• Kay Gibbons-Buckwell

The Mindfulness of Photography

When the pandemic struck Australia last year, I temporarily lost my job but re-ignited a long-buried passion - photography. Joining global groups of photographers, the world became small, and lockdown manageable. Inspired by wow-factor images in these groups and on other social-media platforms, my imagination exploded into possibilities of what ifs. What if I could do what I was seeing other photographers do? And thus began a soulful and healing journey as I consciously began to really notice and explore the world around me.

Being confined to the house and immediate surrounds through lockdown, I found myself observing the smallest details which make up our lives - how the light danced on a leaf at sunset, how a rain droplet mimicked mercury when on a mirror, how the silhouette of birds high on a wire formed captivating shapes.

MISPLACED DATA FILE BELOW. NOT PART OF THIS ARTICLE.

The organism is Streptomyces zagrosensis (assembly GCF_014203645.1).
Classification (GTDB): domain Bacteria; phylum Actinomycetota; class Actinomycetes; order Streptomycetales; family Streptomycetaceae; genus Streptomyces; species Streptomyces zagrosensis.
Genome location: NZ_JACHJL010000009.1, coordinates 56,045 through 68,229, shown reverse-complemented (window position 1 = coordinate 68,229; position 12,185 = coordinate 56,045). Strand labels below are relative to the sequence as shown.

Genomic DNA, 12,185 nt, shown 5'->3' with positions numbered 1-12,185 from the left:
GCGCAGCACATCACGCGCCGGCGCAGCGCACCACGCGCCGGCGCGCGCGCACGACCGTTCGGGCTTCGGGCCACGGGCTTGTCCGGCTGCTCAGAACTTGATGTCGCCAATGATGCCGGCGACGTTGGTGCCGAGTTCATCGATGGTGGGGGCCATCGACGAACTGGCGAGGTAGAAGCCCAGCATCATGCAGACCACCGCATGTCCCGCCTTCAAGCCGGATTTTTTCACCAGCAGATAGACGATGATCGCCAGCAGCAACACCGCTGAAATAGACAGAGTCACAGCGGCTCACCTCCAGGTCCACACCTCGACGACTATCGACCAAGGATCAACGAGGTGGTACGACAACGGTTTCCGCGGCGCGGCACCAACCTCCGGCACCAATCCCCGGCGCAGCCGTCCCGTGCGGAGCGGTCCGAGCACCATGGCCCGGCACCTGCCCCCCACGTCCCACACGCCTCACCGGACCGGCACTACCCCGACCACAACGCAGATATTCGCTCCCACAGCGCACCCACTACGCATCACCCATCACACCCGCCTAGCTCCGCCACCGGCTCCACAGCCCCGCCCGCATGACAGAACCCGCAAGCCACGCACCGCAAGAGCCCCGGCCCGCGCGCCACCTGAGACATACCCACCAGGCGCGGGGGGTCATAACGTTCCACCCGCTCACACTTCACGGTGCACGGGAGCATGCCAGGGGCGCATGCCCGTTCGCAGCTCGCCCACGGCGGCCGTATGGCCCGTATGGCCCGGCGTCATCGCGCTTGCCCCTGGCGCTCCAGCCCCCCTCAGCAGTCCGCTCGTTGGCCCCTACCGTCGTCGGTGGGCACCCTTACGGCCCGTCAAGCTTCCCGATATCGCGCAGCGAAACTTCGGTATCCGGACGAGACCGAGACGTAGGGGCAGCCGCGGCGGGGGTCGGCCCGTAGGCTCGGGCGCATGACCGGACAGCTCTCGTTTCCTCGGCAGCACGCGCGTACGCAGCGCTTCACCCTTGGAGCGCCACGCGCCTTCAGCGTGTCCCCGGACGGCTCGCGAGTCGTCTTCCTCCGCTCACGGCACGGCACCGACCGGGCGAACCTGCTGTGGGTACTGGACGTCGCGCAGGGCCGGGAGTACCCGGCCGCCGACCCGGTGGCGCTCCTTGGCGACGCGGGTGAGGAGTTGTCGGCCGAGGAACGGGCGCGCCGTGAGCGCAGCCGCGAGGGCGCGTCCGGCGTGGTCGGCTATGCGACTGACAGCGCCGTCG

These small moments provided me with immeasurable delight and became a daily highlight in an otherwise "ground hog" day. They also allowed me to practise my craft and hone my skillset.

After a while, it became almost ritualistic and quite meditative to grab my camera, sit in the yard, and just see what presented itself. It also taught me to enjoy the curves and lines of nature, the changing colours, respect the weather, times of day, and the flow of time.

The months whizzed by as I became happily lost in this world of colour, light and details. My gratitude for life became concretised through nature's moments, her gifts always on display.

I've learnt that through the lens of a camera, you can find a greater respect for what happens around you because it magnifies your focus, builds patience, encourages experimentation, and teaches, above all, how to love every detail, every moment, of what is presented to you.

So, in a weird way, I am thankful for the time-out last year presented, as it taught me the simplicity of life. All photos here were taken during lockdown from and in my front yard.

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